Dr Inka Karppinen
Lead Behavioral Scientist
Cyber security quirks
How can we personalise security training and awareness programmes to improve human cyber resilience?
Dr Inka Karppinen, CPsychol is a Lead Behavioural Scientist with a passion for cyberpsychology. She works for CybSafe, an award-winning start-up changing the way people think about human cyber risk. Inka is interested in all aspects of helping people, which has led her on a unique path encompassing both industry and academia.
She has an MRes and a PhD in Security and Crime Science from the University College London (UCL) and MSc in Occupational Psychology from Birkbeck. She is a Chartered Psychologist with the British Psychological Society (BPS) and an expert fellow of the Security, Privacy, Identity, Trust Engagement NetworkPlus (Sprite+). She is a strong advocate for bringing together people involved in research, practice and policy.
Inka applies mixed methods research techniques to uncover people’s cyber security attitudes and behaviours and designs digital interventions. She loves translating the latest findings into real-world, workable solutions that have a meaningful impact on people’s lives.
Existing work in the cyber security field has primarily been focussed on raising security awareness by ‘fear’ appeals as a means to change behaviour and there has been little work on the role of personalisation. Together with poorly understood barriers to security behaviour change, they have led to fairly generic ‘one-size-fits-all’ informational campaigns that do not serve people effectively. The challenge with any approach that uses personalisation is ensuring that it uses the correct factors and logic to determine what to personalise. Guided by theoretical and evidence-based research, we assessed common barriers to security behaviour change using the National Cyber Security Centre’s key behaviours for staying safe online.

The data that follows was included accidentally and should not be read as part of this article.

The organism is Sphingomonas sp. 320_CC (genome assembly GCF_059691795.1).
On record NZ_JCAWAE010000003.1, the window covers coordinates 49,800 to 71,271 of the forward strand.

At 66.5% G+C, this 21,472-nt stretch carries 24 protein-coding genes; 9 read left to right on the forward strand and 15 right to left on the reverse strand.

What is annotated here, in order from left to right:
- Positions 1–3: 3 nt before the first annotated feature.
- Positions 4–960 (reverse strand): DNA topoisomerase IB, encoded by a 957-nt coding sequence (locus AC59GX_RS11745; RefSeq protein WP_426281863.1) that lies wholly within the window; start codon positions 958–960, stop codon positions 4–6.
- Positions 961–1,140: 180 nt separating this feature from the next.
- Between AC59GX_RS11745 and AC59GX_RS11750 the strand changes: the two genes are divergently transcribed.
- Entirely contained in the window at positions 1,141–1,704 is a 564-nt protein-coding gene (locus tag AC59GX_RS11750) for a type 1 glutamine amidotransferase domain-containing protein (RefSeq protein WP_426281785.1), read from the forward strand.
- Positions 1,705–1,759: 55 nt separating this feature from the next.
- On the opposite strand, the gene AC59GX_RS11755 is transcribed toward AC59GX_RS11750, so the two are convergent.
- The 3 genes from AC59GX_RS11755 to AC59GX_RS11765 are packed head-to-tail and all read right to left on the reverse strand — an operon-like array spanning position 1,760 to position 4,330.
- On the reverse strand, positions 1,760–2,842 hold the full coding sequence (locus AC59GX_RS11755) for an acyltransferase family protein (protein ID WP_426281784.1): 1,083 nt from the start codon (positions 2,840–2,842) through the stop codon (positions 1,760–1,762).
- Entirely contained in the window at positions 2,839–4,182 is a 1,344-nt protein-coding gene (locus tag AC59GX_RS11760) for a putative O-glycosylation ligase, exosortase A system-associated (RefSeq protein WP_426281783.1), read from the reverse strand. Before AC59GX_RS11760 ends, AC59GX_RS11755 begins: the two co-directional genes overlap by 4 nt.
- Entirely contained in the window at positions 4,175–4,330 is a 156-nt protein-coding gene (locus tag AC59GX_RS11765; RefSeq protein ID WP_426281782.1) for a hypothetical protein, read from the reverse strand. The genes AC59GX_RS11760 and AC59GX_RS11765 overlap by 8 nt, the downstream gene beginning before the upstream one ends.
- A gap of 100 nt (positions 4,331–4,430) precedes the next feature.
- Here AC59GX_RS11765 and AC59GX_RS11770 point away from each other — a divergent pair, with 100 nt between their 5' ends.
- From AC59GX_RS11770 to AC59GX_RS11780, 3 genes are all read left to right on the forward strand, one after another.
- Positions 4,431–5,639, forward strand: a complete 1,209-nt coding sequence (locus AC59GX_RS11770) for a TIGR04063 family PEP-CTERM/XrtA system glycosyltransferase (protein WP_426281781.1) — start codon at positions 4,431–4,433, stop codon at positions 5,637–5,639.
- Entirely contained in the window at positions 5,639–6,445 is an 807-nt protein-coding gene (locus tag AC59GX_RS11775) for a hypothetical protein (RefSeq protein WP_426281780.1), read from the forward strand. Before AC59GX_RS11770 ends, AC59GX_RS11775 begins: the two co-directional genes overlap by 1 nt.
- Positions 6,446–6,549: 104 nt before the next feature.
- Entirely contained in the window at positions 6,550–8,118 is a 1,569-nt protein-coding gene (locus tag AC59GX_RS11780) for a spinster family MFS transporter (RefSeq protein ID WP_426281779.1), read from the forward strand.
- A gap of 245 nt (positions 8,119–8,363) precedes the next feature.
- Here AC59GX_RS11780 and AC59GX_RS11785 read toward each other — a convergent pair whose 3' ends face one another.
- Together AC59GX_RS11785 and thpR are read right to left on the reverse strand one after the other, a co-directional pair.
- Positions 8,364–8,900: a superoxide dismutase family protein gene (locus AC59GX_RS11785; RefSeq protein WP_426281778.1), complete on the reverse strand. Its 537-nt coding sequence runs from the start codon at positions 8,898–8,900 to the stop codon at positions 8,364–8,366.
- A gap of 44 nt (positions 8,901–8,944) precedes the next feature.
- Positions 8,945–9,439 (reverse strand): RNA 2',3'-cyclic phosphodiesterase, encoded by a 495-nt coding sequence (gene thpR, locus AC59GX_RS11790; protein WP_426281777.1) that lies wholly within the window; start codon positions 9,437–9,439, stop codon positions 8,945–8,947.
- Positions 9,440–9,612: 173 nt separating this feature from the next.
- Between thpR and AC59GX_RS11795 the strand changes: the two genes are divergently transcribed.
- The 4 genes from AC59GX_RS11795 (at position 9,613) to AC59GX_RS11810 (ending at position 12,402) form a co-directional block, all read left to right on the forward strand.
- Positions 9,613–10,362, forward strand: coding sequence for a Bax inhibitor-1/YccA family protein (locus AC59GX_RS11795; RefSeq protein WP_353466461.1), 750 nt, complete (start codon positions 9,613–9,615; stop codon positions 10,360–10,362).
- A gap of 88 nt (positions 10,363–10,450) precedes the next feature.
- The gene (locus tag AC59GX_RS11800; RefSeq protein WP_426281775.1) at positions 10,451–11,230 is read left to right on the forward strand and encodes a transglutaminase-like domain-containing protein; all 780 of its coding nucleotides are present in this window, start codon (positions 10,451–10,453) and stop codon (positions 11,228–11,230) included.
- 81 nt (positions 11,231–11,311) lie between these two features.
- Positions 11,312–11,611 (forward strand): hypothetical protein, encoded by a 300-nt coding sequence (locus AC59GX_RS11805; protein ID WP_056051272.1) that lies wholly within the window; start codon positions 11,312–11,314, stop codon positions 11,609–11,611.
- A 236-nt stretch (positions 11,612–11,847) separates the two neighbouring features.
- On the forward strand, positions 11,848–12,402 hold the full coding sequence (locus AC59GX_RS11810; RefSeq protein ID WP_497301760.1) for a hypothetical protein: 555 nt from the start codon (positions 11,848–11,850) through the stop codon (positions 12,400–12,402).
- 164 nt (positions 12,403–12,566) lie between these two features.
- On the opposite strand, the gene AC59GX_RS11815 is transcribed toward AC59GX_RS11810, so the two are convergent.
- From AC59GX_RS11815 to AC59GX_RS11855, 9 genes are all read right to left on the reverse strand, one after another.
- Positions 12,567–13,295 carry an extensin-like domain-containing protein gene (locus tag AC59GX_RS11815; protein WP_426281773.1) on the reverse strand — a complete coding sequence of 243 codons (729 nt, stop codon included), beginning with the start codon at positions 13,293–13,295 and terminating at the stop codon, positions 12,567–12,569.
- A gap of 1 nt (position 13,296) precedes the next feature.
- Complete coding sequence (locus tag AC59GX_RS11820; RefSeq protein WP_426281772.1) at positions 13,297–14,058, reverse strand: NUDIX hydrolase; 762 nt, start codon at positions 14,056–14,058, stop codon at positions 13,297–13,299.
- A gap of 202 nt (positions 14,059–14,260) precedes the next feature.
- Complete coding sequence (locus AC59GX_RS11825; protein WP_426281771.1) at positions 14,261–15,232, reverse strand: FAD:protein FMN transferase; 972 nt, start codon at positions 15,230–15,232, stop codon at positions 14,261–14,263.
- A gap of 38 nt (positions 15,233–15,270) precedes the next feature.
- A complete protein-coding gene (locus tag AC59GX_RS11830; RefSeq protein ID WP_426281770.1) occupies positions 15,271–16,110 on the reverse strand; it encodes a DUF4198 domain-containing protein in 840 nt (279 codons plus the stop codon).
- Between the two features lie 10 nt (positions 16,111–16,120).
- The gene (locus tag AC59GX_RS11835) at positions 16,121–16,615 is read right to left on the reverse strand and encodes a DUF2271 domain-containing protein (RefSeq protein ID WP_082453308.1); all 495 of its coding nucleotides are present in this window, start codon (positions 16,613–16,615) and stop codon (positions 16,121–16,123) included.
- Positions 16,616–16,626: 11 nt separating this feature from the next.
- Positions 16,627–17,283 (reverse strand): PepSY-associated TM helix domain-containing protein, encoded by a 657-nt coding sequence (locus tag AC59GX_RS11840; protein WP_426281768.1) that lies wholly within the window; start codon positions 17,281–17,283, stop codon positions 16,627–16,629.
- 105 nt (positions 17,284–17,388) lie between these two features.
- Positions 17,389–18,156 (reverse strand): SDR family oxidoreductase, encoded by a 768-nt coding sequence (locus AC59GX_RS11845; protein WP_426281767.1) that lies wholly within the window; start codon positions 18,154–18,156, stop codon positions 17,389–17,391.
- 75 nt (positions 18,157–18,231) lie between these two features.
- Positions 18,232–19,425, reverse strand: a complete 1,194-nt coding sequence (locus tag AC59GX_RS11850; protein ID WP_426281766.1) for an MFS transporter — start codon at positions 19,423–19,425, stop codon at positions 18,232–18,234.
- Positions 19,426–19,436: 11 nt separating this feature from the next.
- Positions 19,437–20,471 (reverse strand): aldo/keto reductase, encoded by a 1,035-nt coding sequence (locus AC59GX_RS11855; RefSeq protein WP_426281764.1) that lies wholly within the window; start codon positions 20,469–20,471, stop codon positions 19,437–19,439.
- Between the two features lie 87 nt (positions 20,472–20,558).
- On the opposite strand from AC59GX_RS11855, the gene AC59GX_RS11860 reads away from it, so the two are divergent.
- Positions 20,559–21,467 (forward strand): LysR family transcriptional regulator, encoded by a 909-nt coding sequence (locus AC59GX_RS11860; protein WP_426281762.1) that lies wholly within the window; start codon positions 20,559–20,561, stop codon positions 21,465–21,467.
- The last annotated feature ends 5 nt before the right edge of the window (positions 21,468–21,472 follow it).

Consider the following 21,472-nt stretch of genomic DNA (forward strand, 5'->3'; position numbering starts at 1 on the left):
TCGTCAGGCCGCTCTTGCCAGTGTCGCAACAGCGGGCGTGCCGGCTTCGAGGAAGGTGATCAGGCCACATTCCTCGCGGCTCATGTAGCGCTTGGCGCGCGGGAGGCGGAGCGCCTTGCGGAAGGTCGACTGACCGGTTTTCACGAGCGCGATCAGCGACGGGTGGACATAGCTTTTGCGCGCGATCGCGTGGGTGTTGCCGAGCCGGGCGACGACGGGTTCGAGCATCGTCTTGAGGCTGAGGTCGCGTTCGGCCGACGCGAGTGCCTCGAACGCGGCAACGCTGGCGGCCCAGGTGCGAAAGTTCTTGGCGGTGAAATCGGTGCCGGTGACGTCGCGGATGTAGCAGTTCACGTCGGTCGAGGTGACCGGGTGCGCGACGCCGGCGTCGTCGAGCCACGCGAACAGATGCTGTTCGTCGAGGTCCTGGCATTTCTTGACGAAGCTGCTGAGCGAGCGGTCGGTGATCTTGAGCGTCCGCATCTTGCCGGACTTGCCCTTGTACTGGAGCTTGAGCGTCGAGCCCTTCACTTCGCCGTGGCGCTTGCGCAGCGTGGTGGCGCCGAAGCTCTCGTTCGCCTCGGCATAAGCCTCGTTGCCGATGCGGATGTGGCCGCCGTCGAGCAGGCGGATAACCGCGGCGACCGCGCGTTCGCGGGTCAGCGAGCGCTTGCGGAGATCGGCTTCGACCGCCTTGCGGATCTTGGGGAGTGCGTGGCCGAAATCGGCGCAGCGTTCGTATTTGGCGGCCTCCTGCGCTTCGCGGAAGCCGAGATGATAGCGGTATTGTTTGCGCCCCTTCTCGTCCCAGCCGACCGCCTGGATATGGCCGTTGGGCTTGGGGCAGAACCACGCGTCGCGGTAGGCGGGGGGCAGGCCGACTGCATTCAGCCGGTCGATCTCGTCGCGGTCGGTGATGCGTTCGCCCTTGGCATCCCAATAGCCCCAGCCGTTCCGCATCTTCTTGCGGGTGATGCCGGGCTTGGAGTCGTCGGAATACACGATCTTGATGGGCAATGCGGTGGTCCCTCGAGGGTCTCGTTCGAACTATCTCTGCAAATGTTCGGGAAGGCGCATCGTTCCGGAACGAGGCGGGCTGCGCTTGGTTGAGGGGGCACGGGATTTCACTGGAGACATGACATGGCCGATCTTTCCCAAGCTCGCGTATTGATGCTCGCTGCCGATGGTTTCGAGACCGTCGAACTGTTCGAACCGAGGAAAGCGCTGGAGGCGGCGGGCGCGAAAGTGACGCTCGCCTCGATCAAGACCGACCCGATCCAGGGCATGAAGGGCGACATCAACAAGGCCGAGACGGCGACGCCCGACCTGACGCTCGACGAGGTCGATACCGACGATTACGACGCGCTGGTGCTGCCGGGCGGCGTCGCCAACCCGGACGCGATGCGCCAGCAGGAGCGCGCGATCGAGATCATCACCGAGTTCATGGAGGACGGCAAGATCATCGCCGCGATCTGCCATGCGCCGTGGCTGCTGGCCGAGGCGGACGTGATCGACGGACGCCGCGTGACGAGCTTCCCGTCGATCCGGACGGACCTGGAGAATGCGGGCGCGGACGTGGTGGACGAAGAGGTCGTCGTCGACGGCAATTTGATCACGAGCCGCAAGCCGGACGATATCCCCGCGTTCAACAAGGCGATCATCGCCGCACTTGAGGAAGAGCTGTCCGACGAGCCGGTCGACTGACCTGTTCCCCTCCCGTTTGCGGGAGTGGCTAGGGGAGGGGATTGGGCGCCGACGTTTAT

The Capability, Opportunity and Motivation – Behaviour (COM-B) model was used as the base framework. We examined a range of individual factors that could be used for their potential for personalisation and applied Behaviour Change Techniques (BCTs) for our digital intervention. In this presentation, we cover key personalisation factors and shed light into the development of our digital intervention sharing both qualitative and quantitative results of its effectiveness. This year-long project helped to inform what personalisation factors and techniques could be used within security awareness and training at an individual level. These learnings could also be implemented at an organisational level by cyber security professionals informing their cyber security programmes.